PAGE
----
Americans and Their Military, Drifting Apart - NYTimes.com
Jared Sperli stashed this in war
Three developments in recent decades have widened this chasm. First and most basic was the decision in 1973, at the end of combat operations in Vietnam, to depart from the tradition of the citizen-soldier by ending conscription and establishing a large, professional, all-volunteer force to maintain the global commitments we have assumed since World War II. In 1776, Samuel Adams warned of the dangers inherent in such an arrangement: “A standing Army, however necessary it may be at some times, is always dangerous to the Liberties of the People. Soldiers are apt to consider themselves as a Body distinct from the rest of the Citizens.”
For nearly two generations, no American has been obligated to join up, and few do. Less than 0.5 percent of the population serves in the armed forces, compared with more than 12 percent during World War II. Even fewer of the privileged and powerful shoulder arms. In 1975, 70 percent of members of Congress had some military service; today, just 20 percent do, and only a handful of their children are in uniform.
In sharp contrast, so many officers have sons and daughters serving that they speak, with pride and anxiety, about war as a “family business.” Here are the makings of a self-perpetuating military caste, sharply segregated from the larger society and with its enlisted ranks disproportionately recruited from the disadvantaged. History suggests that such scenarios don’t end well.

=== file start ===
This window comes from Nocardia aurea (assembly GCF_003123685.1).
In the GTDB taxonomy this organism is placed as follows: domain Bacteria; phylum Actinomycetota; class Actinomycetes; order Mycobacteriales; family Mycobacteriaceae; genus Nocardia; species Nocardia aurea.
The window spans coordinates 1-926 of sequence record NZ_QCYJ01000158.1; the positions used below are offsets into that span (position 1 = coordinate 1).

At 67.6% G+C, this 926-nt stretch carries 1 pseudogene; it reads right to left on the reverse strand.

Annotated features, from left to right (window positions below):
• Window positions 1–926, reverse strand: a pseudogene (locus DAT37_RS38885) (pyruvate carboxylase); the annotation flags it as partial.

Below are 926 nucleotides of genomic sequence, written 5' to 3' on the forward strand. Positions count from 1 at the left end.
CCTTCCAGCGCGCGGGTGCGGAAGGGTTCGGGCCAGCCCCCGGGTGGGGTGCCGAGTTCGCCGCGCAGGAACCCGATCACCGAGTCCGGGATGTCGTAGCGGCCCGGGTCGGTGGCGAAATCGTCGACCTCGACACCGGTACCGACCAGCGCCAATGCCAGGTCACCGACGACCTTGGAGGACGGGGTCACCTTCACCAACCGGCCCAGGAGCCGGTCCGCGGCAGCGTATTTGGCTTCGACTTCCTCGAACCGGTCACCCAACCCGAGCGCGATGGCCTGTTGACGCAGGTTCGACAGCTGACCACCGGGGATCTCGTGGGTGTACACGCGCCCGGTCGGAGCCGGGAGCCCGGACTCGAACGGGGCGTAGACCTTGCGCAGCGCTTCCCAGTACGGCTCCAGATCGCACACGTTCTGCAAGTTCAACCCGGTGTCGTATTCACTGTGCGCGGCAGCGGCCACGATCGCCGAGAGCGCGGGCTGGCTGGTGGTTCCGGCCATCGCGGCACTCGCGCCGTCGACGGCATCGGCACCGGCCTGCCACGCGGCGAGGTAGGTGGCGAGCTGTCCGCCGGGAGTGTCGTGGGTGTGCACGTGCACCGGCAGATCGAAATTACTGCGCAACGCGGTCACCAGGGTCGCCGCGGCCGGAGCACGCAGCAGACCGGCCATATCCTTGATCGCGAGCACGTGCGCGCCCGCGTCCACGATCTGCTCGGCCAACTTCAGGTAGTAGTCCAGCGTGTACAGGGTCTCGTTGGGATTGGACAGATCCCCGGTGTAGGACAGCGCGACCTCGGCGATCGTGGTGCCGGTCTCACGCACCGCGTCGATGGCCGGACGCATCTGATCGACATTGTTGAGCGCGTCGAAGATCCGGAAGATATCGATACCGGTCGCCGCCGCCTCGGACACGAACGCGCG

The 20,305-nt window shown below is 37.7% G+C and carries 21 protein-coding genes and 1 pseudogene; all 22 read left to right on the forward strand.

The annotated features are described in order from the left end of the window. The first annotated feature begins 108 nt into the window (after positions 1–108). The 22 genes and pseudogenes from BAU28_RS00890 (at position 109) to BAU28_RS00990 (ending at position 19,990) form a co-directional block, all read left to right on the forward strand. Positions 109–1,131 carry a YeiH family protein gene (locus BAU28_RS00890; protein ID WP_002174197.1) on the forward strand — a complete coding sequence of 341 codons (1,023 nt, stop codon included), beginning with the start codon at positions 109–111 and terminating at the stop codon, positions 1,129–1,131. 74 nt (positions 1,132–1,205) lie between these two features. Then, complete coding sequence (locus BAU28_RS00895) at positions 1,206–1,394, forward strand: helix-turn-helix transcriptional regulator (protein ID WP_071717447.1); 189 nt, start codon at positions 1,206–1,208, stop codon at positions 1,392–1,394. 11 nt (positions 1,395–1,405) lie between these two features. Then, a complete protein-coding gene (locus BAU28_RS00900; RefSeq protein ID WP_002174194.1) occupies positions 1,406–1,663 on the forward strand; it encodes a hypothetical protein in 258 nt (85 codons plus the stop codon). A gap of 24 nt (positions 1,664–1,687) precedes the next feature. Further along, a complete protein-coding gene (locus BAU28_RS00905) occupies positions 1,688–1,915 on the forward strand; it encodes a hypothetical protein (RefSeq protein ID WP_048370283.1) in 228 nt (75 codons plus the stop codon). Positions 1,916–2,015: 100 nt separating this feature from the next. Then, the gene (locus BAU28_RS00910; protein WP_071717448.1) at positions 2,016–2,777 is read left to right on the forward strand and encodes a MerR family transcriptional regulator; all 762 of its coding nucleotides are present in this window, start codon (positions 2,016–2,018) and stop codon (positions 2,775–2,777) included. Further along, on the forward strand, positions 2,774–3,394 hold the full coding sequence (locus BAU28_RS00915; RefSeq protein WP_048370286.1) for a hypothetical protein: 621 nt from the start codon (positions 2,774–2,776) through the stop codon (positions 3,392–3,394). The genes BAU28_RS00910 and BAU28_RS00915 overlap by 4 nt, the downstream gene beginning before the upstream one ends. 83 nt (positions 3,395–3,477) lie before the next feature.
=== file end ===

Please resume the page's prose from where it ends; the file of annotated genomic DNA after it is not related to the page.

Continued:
Karl W. Eikenberry, a retired Army lieutenant general, was the United States commander in Afghanistan from 2005 to 2007 and the ambassador there from 2009 to 2011. He is a fellow at Stanford, where David M. Kennedy is an emeritus professor of history. They are, respectively, a contributor to and the editor of “The Modern American Military.”
I agree with his main point: a standing army / military caste is a bad thing for a country to have because it makes the country more willing to wage war, and if citizens aren't forced to serve they tend to undervalue their military. This manifests itself in a willingness to use war in situations (Iraq and Afghanistan, to name two) where we should not be.
again, the 1916 amendment that wanted war to be directly voted. All the folks that voted for war, got put into the draft...
GREAT idea. We need to bring it back.